Our big non-fiction project, where we are weeding out old, unused titles from the collection and simplifying the call numbers, is underway. But it is not starting as you might assume: I am beginning at almost the end – the 920s to be specific. For those of you who don’t have the Dewey decimal system memorized, biographies comprise the 920s, and there is a reason for my not starting at 001 in a very librarian-like approach.
One of the hot areas of non-fiction is memoirs – first person accounts written by the famous to the infamous to the virtually unknown; stories of victory and adversity, chronicles of their attempts to accomplish a feat. We’re in the process of creating a special section of autobiographies and memoirs as a complement to our biography collection. It is job one.
Thus, my time in our non-fiction stacks is spent lately in the biographies, separating out the memoirs for their own section and weeding out those that are outdated. It’s a very sobering task. Andy Warhol thought that someday everyone would be world-famous for 15 minutes. That seems to apply to the past as well.
There are people represented in our collection who were household names at one time but who are almost unknown now. Consider these: Gary Coleman (child actor), David Kopay (football player), Jane Byrne (Chicago mayor), Anita Bryant (activist), Mike Douglas (talk show host), Myron Floren (Lawrence Welk’s accordionist), Werner Erhard (founder of “est”), Barbara Lee (congresswoman), Rosey Grier (sports celebrity), Sam Donaldson (television reporter) and Steve Allen (entertainer).
In some respect, I feel like the gravedigger in Hamlet, happening on a particular relic from the past and intoning, “Alas, poor Sam, I knew him; the star of the White House Press Corps.” And then there are others which I pull from the shelf; I can’t help but feel sorry for the trees that died so their stories could be printed.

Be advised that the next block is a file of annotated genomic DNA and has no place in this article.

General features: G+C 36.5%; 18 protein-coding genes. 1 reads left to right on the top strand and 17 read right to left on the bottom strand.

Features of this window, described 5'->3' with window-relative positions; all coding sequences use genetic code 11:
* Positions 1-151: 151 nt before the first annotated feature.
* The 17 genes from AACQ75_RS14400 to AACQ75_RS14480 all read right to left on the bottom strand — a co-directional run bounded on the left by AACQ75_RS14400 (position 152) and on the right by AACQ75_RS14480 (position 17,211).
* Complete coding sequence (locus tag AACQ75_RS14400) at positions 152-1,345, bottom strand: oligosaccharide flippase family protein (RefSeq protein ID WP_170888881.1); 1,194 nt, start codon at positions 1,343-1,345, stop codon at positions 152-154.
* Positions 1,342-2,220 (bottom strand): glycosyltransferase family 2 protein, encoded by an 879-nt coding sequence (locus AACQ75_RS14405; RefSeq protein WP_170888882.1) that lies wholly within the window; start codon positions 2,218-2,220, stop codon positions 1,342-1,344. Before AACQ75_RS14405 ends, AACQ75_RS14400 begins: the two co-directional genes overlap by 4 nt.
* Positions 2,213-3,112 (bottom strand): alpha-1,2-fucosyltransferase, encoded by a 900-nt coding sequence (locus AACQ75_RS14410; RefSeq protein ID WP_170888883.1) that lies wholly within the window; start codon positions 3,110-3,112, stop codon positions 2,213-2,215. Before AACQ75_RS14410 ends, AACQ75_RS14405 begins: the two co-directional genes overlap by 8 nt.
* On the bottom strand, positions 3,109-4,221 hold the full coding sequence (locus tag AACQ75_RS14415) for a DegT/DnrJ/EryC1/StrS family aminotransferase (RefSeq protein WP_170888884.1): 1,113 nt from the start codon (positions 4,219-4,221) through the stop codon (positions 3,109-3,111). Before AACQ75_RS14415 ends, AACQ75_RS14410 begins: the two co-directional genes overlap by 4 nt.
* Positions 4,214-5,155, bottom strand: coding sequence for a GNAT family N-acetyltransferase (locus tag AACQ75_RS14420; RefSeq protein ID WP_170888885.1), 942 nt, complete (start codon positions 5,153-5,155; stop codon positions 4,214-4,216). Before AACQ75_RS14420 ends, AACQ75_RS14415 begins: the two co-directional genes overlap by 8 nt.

Biographers understandably pay more attention to and generate more books about persons who are famous, two examples of which are the Kennedy family and Marilyn Monroe. There also are a surprising number of biographical works about Ernest Hemingway. I think he would be partly pleased by that – and at the same time, wonder why the damn fools couldn’t think of something original to write about.
Hemingway would appreciate the fact that biographies and memoirs are better written and more engaging now than in the past. They are much more than a chronological retelling of a person’s life. And memoirs can take a great many forms. You don’t need to be famous to have a story to tell – and those are the titles that seem to appeal to our patrons the most.
Watch for our new special section of memoirs and autobiographies to appear. It will be taking shape and expanding over the course of the next year as we add new titles. It’s going to be great!